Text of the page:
Directives issued by the State Department of Revenue may be a step toward restoring public confidence in the Douglas County reappraisal system.
Following an audit of the county appraiser's office, state officials issued a number of orders and recommendations aimed at putting the county operation on a firm footing. The audit was requested by county commissioners in response to continued complaints over inconsistencies and inequities in county property valuations.
The state report sets out a full list of tasks for the county appraiser's office and allows the staff 18 months to complete the work. Among the measures are checks on the computer models used to estimate property values and field work to review the condition, desirability and utility ratings of county property.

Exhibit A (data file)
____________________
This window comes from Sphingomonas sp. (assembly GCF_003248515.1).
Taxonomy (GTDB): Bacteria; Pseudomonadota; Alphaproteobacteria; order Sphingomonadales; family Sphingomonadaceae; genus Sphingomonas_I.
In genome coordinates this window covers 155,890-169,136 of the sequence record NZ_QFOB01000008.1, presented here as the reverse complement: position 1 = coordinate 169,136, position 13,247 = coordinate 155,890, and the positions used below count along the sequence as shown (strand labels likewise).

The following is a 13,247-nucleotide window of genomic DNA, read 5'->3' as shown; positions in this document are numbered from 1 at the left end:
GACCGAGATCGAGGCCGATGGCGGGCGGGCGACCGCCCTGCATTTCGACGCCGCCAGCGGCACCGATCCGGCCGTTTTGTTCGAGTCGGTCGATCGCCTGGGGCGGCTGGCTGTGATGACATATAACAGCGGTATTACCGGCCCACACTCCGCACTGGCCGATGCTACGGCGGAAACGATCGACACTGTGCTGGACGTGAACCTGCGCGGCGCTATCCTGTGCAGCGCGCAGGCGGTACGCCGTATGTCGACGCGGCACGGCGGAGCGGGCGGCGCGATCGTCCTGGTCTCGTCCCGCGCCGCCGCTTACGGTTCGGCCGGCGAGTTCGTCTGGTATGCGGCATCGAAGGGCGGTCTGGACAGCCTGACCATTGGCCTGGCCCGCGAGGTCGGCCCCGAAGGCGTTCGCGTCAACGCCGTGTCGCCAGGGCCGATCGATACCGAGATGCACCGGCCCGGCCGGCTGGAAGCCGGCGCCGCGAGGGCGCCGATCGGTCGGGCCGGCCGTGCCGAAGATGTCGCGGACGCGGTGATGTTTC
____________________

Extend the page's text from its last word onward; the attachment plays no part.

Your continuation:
County Administrator Chris McKenzie said the state audit was objective and the work it calls for probably is needed. The cost of the extra workload to the county hasn't been determined, but it probably will be worth both the time and the money.
Several months ago, in response to a group of angry taxpayers, County Commissioner Mike Amyx pledged that local reappraisal snafus "would not happen again." The state audit and the county's response to that audit may allow Amyx to make good on that promise.